The catch is you won’t be moved on them automatically, and you’ll need to find out about them first. Remember, a small increase in interest rate makes a lot of difference. For example, if you had savings of £20,000, interest at 0.1% (the current Bank of England base rate 2 at the time of writing) would earn you £20 in a year. But if you spot a one-year fixed rate, which is around 1% at the moment, you could see a return of £200 in one year. Worth defecting for, right?
Being disorganised in everyday life isn’t so bad because forgetting grocery items or keeping a messy bedroom only matters so much (except for when the neighbours come around). For your finances, it can have larger consequences, so it pays to keep everything in order.
An easy way to do this is to have dedicated savings accounts for things like emergencies, holidays and home improvement – that way you’ll be working towards clear goals. Just over one in 10 people use this strategy – and will reap the rewards for it.
5. Sporadic saving
It’s a bad habit to only save money that you have leftover at the end of the month – and that mindset contributes to the finding that one in five of us don’t save at all. And lo, the phrase ‘pay yourself first’ was born.
This means that when you get your salary, before you spend it on anything else, slice off a portion and put it away as savings – that way, you’re saving for your future. It’s a tactic preferred by 17% of people. They find their lifestyle adjusts naturally, so without too much pain, they’re able to accumulate some savings for when they need it.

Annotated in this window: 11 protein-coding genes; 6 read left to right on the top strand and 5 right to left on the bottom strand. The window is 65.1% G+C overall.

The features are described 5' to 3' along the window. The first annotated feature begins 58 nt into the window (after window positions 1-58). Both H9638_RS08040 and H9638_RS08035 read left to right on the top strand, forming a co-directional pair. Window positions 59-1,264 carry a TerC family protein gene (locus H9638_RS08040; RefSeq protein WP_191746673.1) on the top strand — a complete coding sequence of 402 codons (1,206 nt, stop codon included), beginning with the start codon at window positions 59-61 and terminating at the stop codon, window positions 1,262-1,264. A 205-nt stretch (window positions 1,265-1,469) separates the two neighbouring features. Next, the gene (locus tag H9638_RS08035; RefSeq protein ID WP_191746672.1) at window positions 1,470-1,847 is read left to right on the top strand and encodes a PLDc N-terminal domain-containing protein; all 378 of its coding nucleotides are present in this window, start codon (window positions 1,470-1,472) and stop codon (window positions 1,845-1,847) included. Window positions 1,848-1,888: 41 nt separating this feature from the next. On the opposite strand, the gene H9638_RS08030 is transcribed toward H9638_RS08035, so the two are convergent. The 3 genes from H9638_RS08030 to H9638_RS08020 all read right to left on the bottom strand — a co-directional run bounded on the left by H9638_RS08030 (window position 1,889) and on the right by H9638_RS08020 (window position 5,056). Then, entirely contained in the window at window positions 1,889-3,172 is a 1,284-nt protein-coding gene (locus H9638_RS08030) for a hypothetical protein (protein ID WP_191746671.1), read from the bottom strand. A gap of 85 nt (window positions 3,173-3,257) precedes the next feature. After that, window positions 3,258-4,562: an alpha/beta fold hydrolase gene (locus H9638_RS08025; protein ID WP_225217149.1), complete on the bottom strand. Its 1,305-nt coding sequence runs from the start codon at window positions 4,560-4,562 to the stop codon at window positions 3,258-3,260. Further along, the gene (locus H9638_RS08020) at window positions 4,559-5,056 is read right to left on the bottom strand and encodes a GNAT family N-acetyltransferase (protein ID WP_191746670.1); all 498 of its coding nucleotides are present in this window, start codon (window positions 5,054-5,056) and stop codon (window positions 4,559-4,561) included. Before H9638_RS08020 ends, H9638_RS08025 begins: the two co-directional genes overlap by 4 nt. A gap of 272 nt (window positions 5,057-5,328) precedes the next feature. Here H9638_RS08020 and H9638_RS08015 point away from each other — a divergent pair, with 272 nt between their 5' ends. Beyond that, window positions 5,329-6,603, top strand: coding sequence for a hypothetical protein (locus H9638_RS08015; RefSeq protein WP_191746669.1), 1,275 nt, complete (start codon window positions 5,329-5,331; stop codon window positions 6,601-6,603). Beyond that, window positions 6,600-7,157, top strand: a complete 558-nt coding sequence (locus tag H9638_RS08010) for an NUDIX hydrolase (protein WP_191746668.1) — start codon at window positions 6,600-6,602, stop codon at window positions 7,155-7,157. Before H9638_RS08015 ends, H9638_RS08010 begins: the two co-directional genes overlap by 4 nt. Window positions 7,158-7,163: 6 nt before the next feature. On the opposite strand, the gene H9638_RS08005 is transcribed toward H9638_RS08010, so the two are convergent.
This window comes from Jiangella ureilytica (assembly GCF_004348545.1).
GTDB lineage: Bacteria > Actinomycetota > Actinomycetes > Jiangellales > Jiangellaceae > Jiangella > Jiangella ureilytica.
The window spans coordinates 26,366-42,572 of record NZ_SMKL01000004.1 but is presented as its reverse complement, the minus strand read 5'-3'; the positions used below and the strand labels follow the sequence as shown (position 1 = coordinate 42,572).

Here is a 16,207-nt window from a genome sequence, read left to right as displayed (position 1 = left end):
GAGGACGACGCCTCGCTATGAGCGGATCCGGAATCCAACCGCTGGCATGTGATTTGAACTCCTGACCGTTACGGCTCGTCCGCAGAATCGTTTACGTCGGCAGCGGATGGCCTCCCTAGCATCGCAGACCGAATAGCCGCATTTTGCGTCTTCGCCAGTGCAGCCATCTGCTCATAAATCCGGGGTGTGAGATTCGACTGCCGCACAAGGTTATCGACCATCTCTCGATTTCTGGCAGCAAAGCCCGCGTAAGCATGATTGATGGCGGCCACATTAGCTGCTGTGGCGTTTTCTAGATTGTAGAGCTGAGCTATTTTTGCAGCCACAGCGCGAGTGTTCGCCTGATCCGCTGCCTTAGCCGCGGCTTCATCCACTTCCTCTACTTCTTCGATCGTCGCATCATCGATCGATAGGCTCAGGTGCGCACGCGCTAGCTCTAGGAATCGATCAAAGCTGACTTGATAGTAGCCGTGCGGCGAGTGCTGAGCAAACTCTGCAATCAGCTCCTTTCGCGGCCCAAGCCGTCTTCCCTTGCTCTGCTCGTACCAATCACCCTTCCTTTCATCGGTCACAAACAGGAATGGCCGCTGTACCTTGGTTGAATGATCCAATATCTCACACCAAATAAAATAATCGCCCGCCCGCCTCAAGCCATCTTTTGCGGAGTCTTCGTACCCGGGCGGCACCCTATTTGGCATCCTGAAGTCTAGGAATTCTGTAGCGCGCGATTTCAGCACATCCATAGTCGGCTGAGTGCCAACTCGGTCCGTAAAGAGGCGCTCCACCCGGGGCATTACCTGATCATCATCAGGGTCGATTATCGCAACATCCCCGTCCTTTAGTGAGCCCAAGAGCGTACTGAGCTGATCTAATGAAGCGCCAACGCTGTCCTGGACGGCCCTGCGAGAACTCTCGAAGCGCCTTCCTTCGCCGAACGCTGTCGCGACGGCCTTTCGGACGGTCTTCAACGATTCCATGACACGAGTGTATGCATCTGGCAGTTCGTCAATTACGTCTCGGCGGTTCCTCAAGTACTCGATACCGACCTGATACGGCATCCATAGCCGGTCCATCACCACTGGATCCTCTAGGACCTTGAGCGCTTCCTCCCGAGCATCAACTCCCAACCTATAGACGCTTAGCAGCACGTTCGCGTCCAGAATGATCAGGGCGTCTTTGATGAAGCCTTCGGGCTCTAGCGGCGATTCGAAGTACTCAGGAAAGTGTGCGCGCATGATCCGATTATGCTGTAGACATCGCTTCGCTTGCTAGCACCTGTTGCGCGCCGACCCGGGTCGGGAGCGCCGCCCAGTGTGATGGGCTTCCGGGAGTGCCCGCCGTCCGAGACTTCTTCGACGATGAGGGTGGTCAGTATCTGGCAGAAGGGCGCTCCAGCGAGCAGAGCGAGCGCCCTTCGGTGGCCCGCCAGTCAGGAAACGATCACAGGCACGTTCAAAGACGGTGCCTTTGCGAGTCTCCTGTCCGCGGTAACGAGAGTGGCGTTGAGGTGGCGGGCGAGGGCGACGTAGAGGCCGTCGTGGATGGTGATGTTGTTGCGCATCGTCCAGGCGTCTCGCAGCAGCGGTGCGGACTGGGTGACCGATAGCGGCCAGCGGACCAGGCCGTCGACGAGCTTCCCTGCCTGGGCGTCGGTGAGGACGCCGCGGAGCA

It’s an easy sin to succumb to, especially as life is there to be enjoyed, but one too many splurges can throw your savings off balance. An easy way to keep tabs is either by paying yourself first (see above), even if it’s just a small amount.
If that’s not possible, at least check to see how your savings are doing, which is what one in four people do. A quick glance every now and then will show you if you’re on track, or whether you might need to forgo a delivery dinner or two.
7. Ignoring debt
If the worst comes to worst and you fall into debt, the main thing is not to ignore it, as that can make matters worse. These days, everyone’s understanding about the situation and there’s lots of support, help and flexibility to help people get back on their feet. Read our guide to clearing a debt, and remember that it’s only a temporary blip.
Take your savings from sad to savvy
Aviva Save is a marketplace which gives you access to a selection of cash savings accounts from UK banks.
- One registration, unlimited access
Once you’ve signed up, you can open as many accounts as you like. It’s free to sign up, there’s no obligation to open any accounts, and you’ll never have any fees to pay.
- Accounts we believe in
We’ve chosen every savings account carefully, from a range of UK banks with FSCS protection of up to £85,000 per banking group, so you can mix and match with confidence.
- Competitive interest rates
We’re always looking to add to the range we offer, which we hope will give you savings accounts that match your plans for your money.